"What are you laughing at?" Erramun asked him, reminding him that he was on the bus.

"Things from the children's home. I want to keep them in my mind. I like to learn things and remember them."

The boy said this because it was true, but also because he wanted to show that he was listening to his stepfather, wanted to make him happy. He wanted him to know that the boy he had taken with him was eager to learn. But Erramun replied harshly: "Sometimes it's better to forget things... We already told you there?s another boy at home, right?"

Beņat had never heard that. On the contrary, what they had told him was that the children they had kept dying one after the other and that they needed a replacement and that's why they had gone to the children's home. Also, Maria had said that it had been a priest who had helped them look for a children's home in Guipuzcoa so that the child would know Basque, since in the homes in Pamplona they taught only Spanish. Another boy. Anyway, that wasn't so bad since Beņat had always gotten along well with other kids.

"I hadn't heard that," answered Beņat.

"Older than you, about two years older, he's fifteen. He's a good boy..."

It wasn't simple for Erramun to make this necessary confession, but he had to keep going and confess all. While he was thinking about how best to do this, Beņat surprised him. "He knows how to read and write, doesn't he? What's his name?"

"His name is Kote, Kote Mandazen. Our last name is Mandazen. It will be yours too from now on. But he's not like other boys. Kote is crippled."

Erramun didn't see Beņat's dark and anxious face. Cripples made him more afraid than sorry. He had never seen a cripple before, so was curious but also a little afraid. But Erramun was looking away. Soon he would overcome his flash of shame and it didn't look like anyone around them had heard anything.

"Crippled?" Beņat raised his voice.

"Shhh! Quiet!" was Erramun's only answer. Beņat couldn't see his face since he was still looking away. So he decided to keep looking out the window, carefully remembering the things he had left behind. He remembered Brother Martin and the other monks, seven all together. And the places: the stable, the garden, the classroom and the church. And the library, his hiding place, where they had never found him. And he had spent whole afternoons there. The priest, always angry, always scolding him. The cook, fat Fermin, always at the stove, who then got thinner and thinner and died, according to what they had said in Mass. The four nuns who worked in the kitchen, and Mikaela, who brought the milk, and their crazy neighbor, Karlos. He remembered them all one by one and started trying to recall their clothes.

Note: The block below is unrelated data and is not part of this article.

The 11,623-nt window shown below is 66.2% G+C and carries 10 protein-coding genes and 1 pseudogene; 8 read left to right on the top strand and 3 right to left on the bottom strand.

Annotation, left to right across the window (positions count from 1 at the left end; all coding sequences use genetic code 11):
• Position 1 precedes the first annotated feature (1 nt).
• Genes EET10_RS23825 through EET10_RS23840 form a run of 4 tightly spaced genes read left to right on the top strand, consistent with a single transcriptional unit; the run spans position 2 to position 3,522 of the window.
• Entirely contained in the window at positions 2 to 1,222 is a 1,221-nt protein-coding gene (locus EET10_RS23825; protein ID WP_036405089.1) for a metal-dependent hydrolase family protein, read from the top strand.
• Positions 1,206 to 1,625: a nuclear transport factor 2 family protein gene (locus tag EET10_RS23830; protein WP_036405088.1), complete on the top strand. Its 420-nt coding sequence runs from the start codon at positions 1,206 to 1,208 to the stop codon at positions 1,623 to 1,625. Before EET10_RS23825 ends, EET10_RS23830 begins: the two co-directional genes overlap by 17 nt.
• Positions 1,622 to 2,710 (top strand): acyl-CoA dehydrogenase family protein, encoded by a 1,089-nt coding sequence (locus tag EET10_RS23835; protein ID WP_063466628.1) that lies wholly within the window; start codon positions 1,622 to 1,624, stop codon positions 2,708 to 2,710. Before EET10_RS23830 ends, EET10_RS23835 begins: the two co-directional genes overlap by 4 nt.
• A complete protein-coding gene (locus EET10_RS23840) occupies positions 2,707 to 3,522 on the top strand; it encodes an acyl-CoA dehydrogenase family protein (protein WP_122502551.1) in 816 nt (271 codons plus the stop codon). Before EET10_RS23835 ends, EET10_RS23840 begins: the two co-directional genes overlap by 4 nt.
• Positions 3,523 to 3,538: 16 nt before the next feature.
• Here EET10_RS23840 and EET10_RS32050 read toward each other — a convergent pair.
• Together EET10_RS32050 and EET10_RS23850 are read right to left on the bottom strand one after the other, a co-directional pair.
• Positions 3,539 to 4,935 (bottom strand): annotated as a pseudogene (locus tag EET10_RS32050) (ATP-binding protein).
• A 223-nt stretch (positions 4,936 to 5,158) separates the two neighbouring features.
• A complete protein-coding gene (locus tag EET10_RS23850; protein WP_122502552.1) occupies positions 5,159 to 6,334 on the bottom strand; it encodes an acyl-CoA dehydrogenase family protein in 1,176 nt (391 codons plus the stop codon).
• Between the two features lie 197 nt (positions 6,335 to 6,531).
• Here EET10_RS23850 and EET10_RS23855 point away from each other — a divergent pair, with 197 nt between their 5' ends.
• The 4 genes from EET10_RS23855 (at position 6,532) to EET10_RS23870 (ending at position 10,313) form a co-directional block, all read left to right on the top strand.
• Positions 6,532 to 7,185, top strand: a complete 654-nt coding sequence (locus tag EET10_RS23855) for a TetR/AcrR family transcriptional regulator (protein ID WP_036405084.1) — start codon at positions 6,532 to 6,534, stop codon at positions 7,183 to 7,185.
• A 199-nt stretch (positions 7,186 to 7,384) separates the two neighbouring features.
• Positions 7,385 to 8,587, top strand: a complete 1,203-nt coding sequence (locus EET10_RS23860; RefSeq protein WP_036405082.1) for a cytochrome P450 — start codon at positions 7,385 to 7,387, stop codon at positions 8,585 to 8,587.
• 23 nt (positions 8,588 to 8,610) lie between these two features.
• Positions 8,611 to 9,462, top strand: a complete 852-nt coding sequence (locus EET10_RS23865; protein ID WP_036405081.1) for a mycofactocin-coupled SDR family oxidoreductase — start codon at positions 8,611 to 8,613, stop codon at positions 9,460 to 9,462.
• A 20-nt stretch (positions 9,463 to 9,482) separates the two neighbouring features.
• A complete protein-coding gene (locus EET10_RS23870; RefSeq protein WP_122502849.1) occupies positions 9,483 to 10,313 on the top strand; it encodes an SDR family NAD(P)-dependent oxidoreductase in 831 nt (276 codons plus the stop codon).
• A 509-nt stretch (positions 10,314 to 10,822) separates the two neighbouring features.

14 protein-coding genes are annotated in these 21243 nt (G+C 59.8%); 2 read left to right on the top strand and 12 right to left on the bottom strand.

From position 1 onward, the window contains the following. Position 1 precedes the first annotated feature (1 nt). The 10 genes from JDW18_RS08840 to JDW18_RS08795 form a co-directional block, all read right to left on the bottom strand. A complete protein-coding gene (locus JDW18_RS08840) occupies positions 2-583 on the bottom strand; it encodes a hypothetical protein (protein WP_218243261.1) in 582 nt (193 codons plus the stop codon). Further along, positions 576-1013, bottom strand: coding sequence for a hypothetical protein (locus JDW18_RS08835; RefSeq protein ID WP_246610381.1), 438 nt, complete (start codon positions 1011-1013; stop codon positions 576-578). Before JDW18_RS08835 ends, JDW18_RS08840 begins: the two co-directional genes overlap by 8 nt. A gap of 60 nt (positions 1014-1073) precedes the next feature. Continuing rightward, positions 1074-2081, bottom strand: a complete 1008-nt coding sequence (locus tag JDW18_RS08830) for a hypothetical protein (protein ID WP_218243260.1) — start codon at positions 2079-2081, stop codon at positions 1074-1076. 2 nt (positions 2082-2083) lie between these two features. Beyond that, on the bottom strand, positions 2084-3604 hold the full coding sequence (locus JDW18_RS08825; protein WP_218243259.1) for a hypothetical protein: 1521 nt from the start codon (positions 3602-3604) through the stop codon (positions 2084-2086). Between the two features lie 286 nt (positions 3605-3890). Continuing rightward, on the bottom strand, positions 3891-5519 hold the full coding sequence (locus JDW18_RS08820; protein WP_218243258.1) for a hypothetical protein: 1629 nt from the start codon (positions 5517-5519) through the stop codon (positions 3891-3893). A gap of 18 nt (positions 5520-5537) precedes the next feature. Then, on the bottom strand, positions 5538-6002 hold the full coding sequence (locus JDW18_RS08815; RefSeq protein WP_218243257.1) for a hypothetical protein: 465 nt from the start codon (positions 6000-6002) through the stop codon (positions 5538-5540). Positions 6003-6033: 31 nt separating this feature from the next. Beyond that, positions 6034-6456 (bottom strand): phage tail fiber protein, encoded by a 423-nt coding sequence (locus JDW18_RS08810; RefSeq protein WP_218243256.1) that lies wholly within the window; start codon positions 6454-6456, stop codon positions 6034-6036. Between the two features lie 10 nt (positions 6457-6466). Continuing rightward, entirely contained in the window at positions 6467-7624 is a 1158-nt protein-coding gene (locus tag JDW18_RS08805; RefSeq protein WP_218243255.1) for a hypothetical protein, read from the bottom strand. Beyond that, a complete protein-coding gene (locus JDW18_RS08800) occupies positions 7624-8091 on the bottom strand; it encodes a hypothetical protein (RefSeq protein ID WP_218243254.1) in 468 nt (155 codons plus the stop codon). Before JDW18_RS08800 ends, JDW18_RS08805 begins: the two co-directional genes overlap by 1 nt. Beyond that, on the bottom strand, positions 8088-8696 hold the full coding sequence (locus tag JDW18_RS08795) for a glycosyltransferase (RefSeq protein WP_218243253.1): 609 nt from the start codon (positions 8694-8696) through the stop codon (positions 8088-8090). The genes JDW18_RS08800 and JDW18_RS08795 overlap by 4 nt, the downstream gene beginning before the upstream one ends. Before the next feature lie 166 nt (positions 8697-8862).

The three-quarter-length coat was made of leather and it had pockets, at least five of them. He started to put his hands in them, one by one. The bus braked suddenly and someone let out a cry.

"What are you doing, fidgeting like that?" asked Erramun.

"I'm looking through the pockets in my coat. It's the first time I've worn it."

"Yeah, so I see. But sit still here."

In the chest pocket there was a picture. Of a priest. A dog or a wolf at his side. And Beņat read the words below the picture: "Saint Fran-cis - of - A-ssi-si."

"So you can read?" Erramun asked him. Now he had turned around to look at him.

"Yes. They taught us. It isn't easy in the bus though."

"You'll have to teach Kote as much as you can. The poor boy can't go to school."

"Yes, of course. We'll be like brothers..." repeating what he had been told at the Fraisoro children's home.

He kept looking at the picture. He put it back in the first pocket. And he noticed that there was another pocket on the inside of his coat, with something in it. Five gold coins, by God! It couldn't be a coincidence. He realized that someone must have put them there on purpose. It could only have been Brother Martin. But he was never going to see him again and suddenly he was very sad; his throat was tight and his cheeks were wet. A chill made him tremble, a shiver.

"Erramun, Father, I have five coins here. They look like gold."

"Shhh!" The stepfather put his hand over the coins the boy was showing him, to hide them. In a low voice he said: "They're coins. Gold coins. Who gave them to you?"

"Somebody put them here, in my inside pocket. Brother Martin gave me these clothes, it must have been him. Who else could it have been?"

"Quiet, don't tell anyone anything about this. Gold coins. It will it be better if I keep them so you don?t lose them." He took them and wrapped them up in a handkerchief he took from his belt, together with the other coins he was carrying.

"Are they worth a lot?"

"Quiet! Quiet! Look and see if there's anything in the other pockets."

There was nothing in the other pockets of the coat. But the money had made Erramun nervous too. Beņat saw that money worried all adults.

Š Zabaleta, Patxi. Ukoreka. Txalaparta, Tafalla 1994.